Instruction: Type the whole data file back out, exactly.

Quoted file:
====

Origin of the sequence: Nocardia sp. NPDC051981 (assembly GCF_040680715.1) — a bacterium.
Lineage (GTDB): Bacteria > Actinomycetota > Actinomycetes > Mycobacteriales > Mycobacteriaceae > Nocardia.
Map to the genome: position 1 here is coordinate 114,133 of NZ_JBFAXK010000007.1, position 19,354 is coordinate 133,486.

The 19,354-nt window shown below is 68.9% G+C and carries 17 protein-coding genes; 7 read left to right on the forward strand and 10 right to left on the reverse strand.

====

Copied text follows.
Origin of the sequence: Nocardia sp. NPDC051981 (assembly GCF_040680715.1) — a bacterium.
Lineage (GTDB): Bacteria > Actinomycetota > Actinomycetes > Mycobacteriales > Mycobacteriaceae > Nocardia.
Map to the genome: position 1 here is coordinate 114,133 of NZ_JBFAXK010000007.1, position 19,354 is coordinate 133,486.

The 19,354-nt window shown below is 68.9% G+C and carries 17 protein-coding genes; 7 read left to right on the forward strand and 10 right to left on the reverse strand.